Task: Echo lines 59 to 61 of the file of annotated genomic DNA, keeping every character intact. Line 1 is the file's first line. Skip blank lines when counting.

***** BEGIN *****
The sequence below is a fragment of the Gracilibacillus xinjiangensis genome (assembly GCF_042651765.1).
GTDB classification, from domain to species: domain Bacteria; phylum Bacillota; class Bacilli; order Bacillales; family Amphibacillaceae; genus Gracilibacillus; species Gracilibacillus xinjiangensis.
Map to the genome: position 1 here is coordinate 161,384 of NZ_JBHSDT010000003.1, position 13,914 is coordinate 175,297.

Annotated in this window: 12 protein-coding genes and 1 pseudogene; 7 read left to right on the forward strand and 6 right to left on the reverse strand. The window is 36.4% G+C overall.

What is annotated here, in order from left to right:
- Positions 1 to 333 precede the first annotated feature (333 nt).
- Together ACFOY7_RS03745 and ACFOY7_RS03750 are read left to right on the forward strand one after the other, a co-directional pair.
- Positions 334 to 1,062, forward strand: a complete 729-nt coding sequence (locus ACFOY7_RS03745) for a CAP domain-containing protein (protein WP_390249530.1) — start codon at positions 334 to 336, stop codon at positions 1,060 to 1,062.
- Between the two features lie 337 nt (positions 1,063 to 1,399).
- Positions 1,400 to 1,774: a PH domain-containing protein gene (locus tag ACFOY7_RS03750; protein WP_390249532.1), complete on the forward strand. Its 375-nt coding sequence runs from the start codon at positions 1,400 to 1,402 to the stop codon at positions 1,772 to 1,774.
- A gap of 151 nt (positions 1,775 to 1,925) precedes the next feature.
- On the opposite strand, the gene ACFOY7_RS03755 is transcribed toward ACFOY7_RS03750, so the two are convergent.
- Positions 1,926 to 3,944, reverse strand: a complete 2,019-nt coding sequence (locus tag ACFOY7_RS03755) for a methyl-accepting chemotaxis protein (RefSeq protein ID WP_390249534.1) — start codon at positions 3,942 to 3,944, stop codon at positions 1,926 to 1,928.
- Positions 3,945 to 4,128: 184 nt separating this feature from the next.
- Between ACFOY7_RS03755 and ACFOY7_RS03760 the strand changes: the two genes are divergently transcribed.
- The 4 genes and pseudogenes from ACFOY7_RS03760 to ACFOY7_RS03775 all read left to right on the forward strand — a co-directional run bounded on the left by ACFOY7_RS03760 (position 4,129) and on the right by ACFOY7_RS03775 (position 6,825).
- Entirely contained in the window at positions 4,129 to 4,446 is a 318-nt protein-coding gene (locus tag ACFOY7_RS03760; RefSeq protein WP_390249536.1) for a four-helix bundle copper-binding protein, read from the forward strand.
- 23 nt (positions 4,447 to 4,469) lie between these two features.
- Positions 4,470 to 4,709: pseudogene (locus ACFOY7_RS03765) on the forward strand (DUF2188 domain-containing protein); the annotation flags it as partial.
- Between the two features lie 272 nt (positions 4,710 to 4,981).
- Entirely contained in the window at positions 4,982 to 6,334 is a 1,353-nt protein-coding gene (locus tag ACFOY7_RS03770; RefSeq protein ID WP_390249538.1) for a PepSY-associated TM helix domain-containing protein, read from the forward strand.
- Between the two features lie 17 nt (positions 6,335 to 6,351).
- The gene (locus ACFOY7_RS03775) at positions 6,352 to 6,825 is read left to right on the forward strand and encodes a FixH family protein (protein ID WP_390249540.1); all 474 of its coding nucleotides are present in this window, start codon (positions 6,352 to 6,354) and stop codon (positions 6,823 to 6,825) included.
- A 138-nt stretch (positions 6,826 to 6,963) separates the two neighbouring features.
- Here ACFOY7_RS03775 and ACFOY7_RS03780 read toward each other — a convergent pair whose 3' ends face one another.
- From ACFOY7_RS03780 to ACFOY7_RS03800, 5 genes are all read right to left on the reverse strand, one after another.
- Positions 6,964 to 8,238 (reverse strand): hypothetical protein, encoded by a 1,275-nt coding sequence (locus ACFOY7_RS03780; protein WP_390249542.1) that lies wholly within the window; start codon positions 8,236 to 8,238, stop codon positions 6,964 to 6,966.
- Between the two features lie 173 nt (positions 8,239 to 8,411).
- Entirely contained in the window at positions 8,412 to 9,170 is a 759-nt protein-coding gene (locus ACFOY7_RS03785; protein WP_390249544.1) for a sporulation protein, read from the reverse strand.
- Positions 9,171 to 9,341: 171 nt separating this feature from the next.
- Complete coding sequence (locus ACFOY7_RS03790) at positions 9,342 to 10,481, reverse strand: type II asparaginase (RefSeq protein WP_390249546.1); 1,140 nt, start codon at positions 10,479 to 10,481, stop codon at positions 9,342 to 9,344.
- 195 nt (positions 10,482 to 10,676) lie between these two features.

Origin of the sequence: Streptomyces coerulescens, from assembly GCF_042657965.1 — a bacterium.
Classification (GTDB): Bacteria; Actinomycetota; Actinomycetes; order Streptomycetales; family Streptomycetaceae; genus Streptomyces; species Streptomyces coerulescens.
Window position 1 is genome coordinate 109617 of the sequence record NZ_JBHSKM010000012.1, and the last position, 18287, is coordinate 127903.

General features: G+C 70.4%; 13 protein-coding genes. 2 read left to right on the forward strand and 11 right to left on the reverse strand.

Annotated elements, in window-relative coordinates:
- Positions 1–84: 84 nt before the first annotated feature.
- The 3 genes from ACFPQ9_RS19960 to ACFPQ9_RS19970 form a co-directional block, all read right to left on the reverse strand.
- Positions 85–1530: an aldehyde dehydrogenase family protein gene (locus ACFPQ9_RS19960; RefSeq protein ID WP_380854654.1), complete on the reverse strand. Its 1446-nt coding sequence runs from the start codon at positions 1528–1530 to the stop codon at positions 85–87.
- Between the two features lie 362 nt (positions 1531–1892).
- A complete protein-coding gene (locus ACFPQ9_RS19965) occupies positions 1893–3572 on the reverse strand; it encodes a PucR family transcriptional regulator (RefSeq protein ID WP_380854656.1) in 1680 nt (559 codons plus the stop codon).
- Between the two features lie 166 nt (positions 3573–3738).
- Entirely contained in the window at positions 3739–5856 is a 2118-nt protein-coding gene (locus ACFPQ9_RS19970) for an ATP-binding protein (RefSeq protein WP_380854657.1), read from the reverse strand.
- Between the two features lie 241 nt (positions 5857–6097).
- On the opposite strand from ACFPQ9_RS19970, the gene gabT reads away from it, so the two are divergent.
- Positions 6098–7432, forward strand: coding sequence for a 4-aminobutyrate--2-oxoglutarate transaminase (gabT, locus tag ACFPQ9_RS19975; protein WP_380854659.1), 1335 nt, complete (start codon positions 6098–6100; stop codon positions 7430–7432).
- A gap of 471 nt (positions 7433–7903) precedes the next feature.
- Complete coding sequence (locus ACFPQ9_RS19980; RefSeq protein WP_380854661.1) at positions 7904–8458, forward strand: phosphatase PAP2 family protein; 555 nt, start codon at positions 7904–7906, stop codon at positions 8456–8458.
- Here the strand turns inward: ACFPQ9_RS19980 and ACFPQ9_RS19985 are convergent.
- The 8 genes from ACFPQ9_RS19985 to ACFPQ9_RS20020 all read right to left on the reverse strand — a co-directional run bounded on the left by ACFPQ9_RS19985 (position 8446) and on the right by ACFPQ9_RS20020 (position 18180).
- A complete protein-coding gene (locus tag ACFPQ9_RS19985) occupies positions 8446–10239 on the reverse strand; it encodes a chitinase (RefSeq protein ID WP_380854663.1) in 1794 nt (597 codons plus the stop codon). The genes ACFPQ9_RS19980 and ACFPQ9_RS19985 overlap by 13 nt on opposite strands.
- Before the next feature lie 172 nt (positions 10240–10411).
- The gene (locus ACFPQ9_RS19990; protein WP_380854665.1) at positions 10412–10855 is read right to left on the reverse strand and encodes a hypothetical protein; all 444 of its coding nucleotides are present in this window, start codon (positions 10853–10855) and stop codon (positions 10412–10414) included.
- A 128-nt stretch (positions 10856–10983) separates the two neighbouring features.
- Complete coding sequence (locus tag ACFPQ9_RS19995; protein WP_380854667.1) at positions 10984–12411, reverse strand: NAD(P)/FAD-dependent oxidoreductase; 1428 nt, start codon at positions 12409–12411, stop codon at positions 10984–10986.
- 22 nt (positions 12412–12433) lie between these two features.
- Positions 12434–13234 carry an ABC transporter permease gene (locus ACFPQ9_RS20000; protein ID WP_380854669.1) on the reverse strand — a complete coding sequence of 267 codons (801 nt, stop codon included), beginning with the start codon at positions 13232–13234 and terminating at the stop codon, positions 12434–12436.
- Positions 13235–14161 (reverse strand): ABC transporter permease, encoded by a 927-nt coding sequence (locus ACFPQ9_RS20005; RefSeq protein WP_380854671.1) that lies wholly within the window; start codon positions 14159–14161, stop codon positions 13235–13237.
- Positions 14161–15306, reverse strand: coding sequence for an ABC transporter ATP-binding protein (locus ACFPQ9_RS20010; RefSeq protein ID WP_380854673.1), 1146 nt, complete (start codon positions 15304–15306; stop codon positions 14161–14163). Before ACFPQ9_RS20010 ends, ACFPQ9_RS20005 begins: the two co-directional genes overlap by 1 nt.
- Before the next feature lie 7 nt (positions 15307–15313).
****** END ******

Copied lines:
- Positions 13235–14161 (reverse strand): ABC transporter permease, encoded by a 927-nt coding sequence (locus ACFPQ9_RS20005; RefSeq protein WP_380854671.1) that lies wholly within the window; start codon positions 14159–14161, stop codon positions 13235–13237.
- Positions 14161–15306, reverse strand: coding sequence for an ABC transporter ATP-binding protein (locus ACFPQ9_RS20010; RefSeq protein ID WP_380854673.1), 1146 nt, complete (start codon positions 15304–15306; stop codon positions 14161–14163). Before ACFPQ9_RS20010 ends, ACFPQ9_RS20005 begins: the two co-directional genes overlap by 1 nt.
- Before the next feature lie 7 nt (positions 15307–15313).